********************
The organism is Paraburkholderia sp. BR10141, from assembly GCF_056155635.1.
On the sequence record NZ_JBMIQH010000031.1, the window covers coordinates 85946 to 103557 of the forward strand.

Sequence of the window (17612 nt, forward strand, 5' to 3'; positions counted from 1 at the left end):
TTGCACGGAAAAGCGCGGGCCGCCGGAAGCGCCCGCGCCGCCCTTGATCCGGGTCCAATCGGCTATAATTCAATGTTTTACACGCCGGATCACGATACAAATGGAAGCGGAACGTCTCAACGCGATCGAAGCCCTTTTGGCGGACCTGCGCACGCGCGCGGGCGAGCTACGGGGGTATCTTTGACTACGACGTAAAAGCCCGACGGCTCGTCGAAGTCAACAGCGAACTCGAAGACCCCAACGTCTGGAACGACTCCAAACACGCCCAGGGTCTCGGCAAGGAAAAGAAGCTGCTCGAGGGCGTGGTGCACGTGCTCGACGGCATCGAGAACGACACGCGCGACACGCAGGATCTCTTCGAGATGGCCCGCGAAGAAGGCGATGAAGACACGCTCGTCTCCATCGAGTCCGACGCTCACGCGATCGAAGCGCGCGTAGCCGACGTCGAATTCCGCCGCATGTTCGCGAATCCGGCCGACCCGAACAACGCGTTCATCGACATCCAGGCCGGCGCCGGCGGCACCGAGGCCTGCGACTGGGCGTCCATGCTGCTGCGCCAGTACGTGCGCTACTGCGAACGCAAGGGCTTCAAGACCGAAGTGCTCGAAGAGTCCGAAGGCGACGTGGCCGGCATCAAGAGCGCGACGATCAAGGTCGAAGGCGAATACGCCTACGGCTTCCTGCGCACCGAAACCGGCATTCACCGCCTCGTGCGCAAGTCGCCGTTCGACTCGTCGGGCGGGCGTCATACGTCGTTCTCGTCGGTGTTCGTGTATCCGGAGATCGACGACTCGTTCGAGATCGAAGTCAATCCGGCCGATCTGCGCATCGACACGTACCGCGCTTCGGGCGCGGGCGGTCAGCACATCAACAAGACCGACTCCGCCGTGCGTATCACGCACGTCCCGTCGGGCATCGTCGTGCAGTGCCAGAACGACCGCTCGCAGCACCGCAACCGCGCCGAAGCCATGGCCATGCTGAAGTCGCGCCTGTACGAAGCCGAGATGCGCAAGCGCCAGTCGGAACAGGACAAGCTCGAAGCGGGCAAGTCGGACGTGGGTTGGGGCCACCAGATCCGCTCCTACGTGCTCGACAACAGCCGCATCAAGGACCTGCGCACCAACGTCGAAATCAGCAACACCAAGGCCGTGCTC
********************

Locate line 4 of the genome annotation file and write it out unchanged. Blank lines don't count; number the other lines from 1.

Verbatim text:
TTGCACGGAAAAGCGCGGGCCGCCGGAAGCGCCCGCGCCGCCCTTGATCCGGGTCCAATCGGCTATAATTCAATGTTTTACACGCCGGATCACGATACAAATGGAAGCGGAACGTCTCAACGCGATCGAAGCCCTTTTGGCGGACCTGCGCACGCGCGCGGGCGAGCTACGGGGGTATCTTTGACTACGACGTAAAAGCCCGACGGCTCGTCGAAGTCAACAGCGAACTCGAAGACCCCAACGTCTGGAACGACTCCAAACACGCCCAGGGTCTCGGCAAGGAAAAGAAGCTGCTCGAGGGCGTGGTGCACGTGCTCGACGGCATCGAGAACGACACGCGCGACACGCAGGATCTCTTCGAGATGGCCCGCGAAGAAGGCGATGAAGACACGCTCGTCTCCATCGAGTCCGACGCTCACGCGATCGAAGCGCGCGTAGCCGACGTCGAATTCCGCCGCATGTTCGCGAATCCGGCCGACCCGAACAACGCGTTCATCGACATCCAGGCCGGCGCCGGCGGCACCGAGGCCTGCGACTGGGCGTCCATGCTGCTGCGCCAGTACGTGCGCTACTGCGAACGCAAGGGCTTCAAGACCGAAGTGCTCGAAGAGTCCGAAGGCGACGTGGCCGGCATCAAGAGCGCGACGATCAAGGTCGAAGGCGAATACGCCTACGGCTTCCTGCGCACCGAAACCGGCATTCACCGCCTCGTGCGCAAGTCGCCGTTCGACTCGTCGGGCGGGCGTCATACGTCGTTCTCGTCGGTGTTCGTGTATCCGGAGATCGACGACTCGTTCGAGATCGAAGTCAATCCGGCCGATCTGCGCATCGACACGTACCGCGCTTCGGGCGCGGGCGGTCAGCACATCAACAAGACCGACTCCGCCGTGCGTATCACGCACGTCCCGTCGGGCATCGTCGTGCAGTGCCAGAACGACCGCTCGCAGCACCGCAACCGCGCCGAAGCCATGGCCATGCTGAAGTCGCGCCTGTACGAAGCCGAGATGCGCAAGCGCCAGTCGGAACAGGACAAGCTCGAAGCGGGCAAGTCGGACGTGGGTTGGGGCCACCAGATCCGCTCCTACGTGCTCGACAACAGCCGCATCAAGGACCTGCGCACCAACGTCGAAATCAGCAACACCAAGGCCGTGCTC